The Mexican Minstrels of Mount Angel Seminary
by Brian Perez
If I told you men in long black robes were going to perform a musical act at Mount Angel Seminary, you would probably think I meant men in black cassocks, and you would probably think they were going to sing hymns, maybe in Latin.
However, what I would be describing are the members of La Tuna, a musical group that has its origins in Spain around the 10th century and has found its way to Mount Angel Seminary a thousand years later. Moreover, the songs would not be in Latin but in Spanish.
“I was one of the founding members [at Mount Angel Seminary] in 2007,” said Guadalupe Vargas. “There were twelve of us; we are the first La Tuna in America.” According to T.J Pearson, the current head of La Tuna, La Tuna was originally formed to entertain the king and then spread to universities where the men of La Tuna would perform for food and money to pay for their studies. Today the original spirit still exists; the members do not necessarily have any political message. They just want to entertain. The original spirit of La Tuna moves each member to treat their audience as if they are royalty, and entertaining the audience is like entertaining a royal court.
There are currently eight members of La Tuna, seminarians philosophy and theology. The members are Edson Elizarraras (College III), Ricardo Ruesga (College III), T.J Pearson (College IV), Alan Valencia (College IV), Roberto Iraheta (Theology I), Ricardo Flores (Theology II), Arturo Romero (Theology III), and Eleazar Gaytan (Theology IV).
The members of La Tuna wear elaborate costumes with distinct hats that look like berets, baggy black pants and multicolored ribbons that decorate the outside of their long black robes. “The ribbons were originally given by women who gave them to members that they liked,” said T.J Pearson, leader of Mount Angel Seminary’s La Tuna. “Now you will find more often they are given to us by supporters of La Tuna.” Some of the supporters include Cindy May (Seminary Receptionist and Executive Secretary for Academics), Sister Virginia Schroeder (former Director of Admissions), and the owners of a local Mexican food restaurant who asked La Tuna to perform for them.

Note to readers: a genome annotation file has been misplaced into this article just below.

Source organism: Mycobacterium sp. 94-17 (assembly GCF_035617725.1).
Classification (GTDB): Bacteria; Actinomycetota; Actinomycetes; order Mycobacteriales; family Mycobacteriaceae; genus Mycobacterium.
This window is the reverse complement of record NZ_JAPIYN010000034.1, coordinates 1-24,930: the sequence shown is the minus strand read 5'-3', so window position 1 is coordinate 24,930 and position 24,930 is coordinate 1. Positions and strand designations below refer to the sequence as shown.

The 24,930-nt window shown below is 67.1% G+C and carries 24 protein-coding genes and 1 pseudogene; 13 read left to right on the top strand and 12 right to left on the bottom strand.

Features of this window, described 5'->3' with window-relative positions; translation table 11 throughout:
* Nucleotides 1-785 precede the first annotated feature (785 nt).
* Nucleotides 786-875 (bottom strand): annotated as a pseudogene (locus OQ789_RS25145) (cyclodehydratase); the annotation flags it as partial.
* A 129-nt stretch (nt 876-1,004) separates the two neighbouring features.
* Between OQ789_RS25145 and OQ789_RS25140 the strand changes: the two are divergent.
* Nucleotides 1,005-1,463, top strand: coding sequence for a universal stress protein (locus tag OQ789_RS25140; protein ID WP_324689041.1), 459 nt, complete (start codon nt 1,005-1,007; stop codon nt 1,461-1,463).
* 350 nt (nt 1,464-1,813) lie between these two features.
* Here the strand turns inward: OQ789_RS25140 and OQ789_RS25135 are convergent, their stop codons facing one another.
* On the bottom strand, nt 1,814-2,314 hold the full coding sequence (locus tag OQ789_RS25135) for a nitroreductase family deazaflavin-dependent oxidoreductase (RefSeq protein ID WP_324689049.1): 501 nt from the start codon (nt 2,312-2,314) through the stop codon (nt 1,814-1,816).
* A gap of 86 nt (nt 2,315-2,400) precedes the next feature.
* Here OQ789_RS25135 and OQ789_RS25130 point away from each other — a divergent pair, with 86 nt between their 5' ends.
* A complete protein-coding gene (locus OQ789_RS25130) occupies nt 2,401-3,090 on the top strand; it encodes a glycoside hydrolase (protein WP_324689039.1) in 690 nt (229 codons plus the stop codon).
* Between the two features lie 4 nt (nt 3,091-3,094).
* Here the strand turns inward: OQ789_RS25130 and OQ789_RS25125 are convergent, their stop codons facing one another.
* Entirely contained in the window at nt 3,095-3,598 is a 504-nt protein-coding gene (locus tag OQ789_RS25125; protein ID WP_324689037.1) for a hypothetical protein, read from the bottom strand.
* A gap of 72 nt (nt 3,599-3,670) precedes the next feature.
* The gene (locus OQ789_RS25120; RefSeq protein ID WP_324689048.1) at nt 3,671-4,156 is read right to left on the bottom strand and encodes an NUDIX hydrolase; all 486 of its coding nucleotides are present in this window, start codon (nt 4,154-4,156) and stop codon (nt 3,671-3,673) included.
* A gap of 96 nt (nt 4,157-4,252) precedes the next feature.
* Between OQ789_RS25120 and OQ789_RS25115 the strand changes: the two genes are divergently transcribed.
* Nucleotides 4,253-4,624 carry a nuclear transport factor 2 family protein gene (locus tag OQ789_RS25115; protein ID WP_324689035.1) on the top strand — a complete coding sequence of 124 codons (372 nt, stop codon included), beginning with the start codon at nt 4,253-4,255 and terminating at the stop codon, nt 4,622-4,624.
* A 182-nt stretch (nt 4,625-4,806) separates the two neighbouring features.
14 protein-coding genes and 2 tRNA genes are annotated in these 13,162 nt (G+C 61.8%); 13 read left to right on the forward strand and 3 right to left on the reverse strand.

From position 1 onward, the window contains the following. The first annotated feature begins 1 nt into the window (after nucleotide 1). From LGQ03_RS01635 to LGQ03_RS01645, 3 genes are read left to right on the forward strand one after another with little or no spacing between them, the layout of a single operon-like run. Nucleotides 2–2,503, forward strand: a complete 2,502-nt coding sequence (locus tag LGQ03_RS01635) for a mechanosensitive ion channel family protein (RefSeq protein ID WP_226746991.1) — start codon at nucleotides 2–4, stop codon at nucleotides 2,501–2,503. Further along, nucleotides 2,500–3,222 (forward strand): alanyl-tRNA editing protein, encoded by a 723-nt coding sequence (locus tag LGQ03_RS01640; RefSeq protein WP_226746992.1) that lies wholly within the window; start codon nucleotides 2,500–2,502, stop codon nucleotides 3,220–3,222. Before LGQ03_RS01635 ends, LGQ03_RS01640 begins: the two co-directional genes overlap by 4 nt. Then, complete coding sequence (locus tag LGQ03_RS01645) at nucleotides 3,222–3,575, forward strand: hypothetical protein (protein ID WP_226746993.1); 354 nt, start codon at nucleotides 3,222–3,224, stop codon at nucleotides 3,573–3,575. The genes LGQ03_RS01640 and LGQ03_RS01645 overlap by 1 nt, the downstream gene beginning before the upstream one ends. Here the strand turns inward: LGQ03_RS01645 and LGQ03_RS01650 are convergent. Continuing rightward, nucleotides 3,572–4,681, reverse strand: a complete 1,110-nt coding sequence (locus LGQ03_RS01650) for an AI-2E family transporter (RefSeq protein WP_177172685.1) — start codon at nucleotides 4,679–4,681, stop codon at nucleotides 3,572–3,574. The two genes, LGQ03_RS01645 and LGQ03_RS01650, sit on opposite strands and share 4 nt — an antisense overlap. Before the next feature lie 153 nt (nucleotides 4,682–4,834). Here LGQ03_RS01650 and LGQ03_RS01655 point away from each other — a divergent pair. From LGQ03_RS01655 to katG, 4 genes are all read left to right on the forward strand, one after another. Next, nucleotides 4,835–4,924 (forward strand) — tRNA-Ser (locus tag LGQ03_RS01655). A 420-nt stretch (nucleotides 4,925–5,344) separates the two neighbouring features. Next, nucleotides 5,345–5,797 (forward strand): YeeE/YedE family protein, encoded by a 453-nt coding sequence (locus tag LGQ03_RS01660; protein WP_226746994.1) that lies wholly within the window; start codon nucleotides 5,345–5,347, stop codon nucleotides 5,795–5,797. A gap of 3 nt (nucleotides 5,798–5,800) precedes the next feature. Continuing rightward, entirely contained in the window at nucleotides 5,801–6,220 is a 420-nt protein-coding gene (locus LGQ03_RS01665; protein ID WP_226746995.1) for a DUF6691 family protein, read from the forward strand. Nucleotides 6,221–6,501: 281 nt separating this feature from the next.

La Tuna has a number of performances throughout the year. The biggest is at the Mount Angel Seminary Benefit Dinner held in Portland every November. The members of La Tuna put a lot of hard work into their performances that include dancing and singing accompanied by traditional instruments. Their instruments include the bandurria (a mandolin type instrument), the guitar, the bass, and the accordion. Other performances throughout the year include Mexican Independence Day on September 16th and The Feast of Our Lady of Guadalupe on December 12th.
La Tuna is asset to Mount Angel Seminary because it showcases one of the distinct cultures that make up the seminary. It also provides the seminarians with a project that helps them develop a proper and healthy sense of pride in their actions. “You know I just want to entertain people,” said T.J. Pearson while smiling. “And I just like singing!”